Arensberg, Conrad Maynadier (1910–97), anthropologist and sociologist, was born 12 September 1910 in Pittsburgh, Pennsylvania, the eldest of the four sons of Charles F. C. Arensberg, attorney, from a steel and banking dynasty, and his wife, Emily Wright Maynadier Arensberg (née Maynadier). He was a quiet, bookish child with a stammer and without particularly good looks who developed into an academic prodigy. At secondary school he distinguished himself in history, English, Latin, and French, taught himself German, graduated first honour student overall, and left for university vowing never to return to Pittsburgh. He studied anthropology at Harvard from 1927 to 1931, graduating BA summa cum laude. During this time he participated in the ‘Yankee City’ project of William Lloyd Warner (1898–1970), a social anthropology study of Newburyport, Massachusetts, which involved contact with different ethnic groups, including Irish-Americans. Warner, who was influenced by Malinowski and had studied under Radcliffe Browne, was a pioneering figure in the development of a Durkheim-influenced anthropological tradition which sought to blend sociology and anthropology, employing participant-observer fieldwork in ‘modern’ as well as ‘traditional’ societies and focusing on interactions between individuals (rather than individual lives or events). Like his mentors, Warner was reacting against older versions of anthropology which focused on primitive societies with the principal aim of constructing a unilinear narrative of the development of Western/Christian civilisation (seen as the sum of all progress). Arensberg and Solon Toothaker Kimball (1909–82), from Manhattan, Kansas, who also worked on the ‘Yankee City’ project, and whose collaboration with Arensberg on the study of rural Ireland laid the basis of a lifelong professional collaboration and personal friendship, were to play an important role in the development of this American functionalist tradition in succeeding decades. Several jointly authored articles on various subjects were published in Culture and community (1965).
Lacking funding to continue his anthropological studies, Arensberg went on a scholarship to study law at Trinity College, Cambridge. He was called back to Harvard early in 1932 to participate in the Harvard Irish study. This was a project (1931–6) overseen by Professor Earnest A. Hooton (1887–1954) which attempted to combine archaeology, social anthropology, and physical anthropology in an area survey of Ireland (with special reference to Co. Clare, chosen because of its size and variety). The project is recognised as having played an important role in the professionalisation of Irish anthropology and archaeology, but it never achieved its full objectives because of funding problems and the difficulty of coordinating its graduate researchers as they moved on to academic employment and new projects. Arensberg's work formed the basis for his 1934 Harvard Ph.D. (supervised by Warner), ‘A study of rural life in Ireland as determined by the functions and morphology of the family’. (Anthropologists at this period were expected to undertake participant-observer study as an integral part of their dissertation.)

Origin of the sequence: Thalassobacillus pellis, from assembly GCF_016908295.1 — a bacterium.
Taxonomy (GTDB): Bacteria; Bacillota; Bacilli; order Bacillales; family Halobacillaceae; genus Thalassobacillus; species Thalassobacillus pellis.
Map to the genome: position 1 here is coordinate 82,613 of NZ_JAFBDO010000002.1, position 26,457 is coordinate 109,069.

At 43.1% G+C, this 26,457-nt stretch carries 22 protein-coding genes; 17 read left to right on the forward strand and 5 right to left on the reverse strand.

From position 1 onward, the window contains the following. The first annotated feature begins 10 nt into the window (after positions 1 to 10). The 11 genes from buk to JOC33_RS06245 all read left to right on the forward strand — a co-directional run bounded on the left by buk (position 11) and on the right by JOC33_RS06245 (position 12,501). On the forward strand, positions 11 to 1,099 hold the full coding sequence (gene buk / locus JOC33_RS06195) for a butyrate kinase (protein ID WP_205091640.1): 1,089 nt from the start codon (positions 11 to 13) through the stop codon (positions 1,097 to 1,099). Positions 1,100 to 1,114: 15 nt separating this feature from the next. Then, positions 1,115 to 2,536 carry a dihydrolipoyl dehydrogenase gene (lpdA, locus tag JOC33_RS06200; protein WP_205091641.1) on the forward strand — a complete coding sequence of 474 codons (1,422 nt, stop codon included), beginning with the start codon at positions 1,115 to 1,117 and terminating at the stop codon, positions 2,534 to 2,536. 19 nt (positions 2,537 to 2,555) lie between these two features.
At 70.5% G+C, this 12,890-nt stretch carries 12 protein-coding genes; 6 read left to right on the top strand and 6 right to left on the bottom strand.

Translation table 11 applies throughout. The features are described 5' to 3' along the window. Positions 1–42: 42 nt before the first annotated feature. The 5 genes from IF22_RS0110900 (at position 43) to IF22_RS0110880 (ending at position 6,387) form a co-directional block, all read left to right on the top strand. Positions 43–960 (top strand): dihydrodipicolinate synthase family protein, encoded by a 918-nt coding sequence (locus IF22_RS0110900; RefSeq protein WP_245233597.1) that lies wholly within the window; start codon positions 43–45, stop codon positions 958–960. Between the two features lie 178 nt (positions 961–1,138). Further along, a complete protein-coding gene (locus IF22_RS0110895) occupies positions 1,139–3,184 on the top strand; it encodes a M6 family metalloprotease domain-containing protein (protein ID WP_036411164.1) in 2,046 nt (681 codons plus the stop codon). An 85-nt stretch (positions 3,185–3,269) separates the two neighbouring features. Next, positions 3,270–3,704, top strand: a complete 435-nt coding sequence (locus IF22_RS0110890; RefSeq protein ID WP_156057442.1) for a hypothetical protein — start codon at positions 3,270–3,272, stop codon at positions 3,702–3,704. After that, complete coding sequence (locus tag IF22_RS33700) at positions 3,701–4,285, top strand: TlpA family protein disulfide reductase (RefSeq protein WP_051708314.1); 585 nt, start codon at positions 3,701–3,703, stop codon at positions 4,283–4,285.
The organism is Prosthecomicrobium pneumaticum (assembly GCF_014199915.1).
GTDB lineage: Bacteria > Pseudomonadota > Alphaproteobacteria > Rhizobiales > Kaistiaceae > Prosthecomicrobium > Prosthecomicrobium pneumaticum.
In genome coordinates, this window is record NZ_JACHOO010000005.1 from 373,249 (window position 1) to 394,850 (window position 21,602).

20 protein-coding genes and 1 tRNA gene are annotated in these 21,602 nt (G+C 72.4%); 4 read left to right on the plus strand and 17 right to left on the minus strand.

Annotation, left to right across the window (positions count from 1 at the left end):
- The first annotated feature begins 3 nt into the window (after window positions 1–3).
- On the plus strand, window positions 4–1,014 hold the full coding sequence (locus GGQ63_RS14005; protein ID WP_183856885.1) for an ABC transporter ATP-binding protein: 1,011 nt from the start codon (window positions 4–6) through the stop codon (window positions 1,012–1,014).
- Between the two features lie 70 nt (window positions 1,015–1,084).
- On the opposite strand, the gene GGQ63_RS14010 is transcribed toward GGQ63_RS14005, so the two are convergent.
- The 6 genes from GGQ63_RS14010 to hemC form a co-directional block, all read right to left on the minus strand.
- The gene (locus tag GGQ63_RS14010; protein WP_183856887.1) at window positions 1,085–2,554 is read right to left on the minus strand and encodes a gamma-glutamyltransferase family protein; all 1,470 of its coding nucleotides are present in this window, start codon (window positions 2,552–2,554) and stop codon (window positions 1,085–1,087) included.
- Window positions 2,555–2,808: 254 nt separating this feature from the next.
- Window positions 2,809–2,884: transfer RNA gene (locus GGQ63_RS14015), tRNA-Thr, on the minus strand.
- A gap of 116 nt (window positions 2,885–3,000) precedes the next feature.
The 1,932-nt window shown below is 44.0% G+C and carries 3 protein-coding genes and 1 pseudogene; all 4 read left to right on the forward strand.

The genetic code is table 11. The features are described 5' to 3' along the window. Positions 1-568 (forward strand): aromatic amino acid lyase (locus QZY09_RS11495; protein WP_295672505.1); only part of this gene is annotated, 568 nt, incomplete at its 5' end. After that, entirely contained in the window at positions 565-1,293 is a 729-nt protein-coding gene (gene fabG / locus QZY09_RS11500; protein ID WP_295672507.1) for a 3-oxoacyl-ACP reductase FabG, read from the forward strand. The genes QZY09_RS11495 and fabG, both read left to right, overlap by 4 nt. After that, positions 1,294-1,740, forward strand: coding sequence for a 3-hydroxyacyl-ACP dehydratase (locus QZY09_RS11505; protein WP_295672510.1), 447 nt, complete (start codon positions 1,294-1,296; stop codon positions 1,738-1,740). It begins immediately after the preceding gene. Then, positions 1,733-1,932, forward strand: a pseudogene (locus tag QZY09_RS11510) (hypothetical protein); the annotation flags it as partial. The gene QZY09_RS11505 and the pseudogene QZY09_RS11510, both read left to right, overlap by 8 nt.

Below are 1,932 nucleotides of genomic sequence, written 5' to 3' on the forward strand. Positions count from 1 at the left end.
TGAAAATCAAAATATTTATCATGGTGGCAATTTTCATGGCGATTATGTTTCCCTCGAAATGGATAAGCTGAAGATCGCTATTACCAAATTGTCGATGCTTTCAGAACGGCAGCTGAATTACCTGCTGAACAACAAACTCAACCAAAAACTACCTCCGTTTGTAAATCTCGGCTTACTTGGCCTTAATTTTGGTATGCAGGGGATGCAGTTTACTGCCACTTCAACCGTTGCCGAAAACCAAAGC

Warner played the leading role in smoothing the ground for the survey in Ireland by carrying on negotiations with prominent figures, including Éamon de Valera (qv) and the bishop of Killaloe, supported by a press campaign. He was assisted by Arensberg, who arrived in Ireland in February 1932 and spent some months studying Irish history, politics, literature, and folklore; he took courses in TCD and established a network of academic and political contacts, among them George O'Brien (qv) and Eoin MacNeill (qv), who presumably advised him on Irish history and the economy, the folklorist Séamus Ó Duilearga (qv), who had collected material in the rural Clare district which became Arensberg's principal focus, and Patrick Meghen, the civil servant who had been appointed town commissioner of Ennis after the elected town council mismanaged its affairs. This involved considerable socialisation (notably a presentation on the survey at an official function), and Arensberg expressed some dismay at the extent to which whiskey operated as a conversational lubricant.
In summer 1932 Arensberg moved operations to Ennis, where he stayed at the Queen's Arms Hotel, carried out research on town society, and built up contacts with country people with the assistance of a local publican/shopkeeper. In March 1933 he spent two weeks living with the Carey family in Luogh (near Ennistymon), talking to the local people and observing customs. He also conducted brief excursions to the Inagh and Corofin districts and particularly to the Rinnamona/Carrownamadra area, where Kimball later spent some months. Soon after Kimball's arrival in late summer 1933 (he stayed until May 1934) Arensberg returned to Harvard to make a preliminary survey of his data and write up his doctoral dissertation; he later spent December 1934–January 1935 in Clare, Belfast, and Dublin. Although Arensberg and Kimball corresponded they were in Clare at the same time only briefly.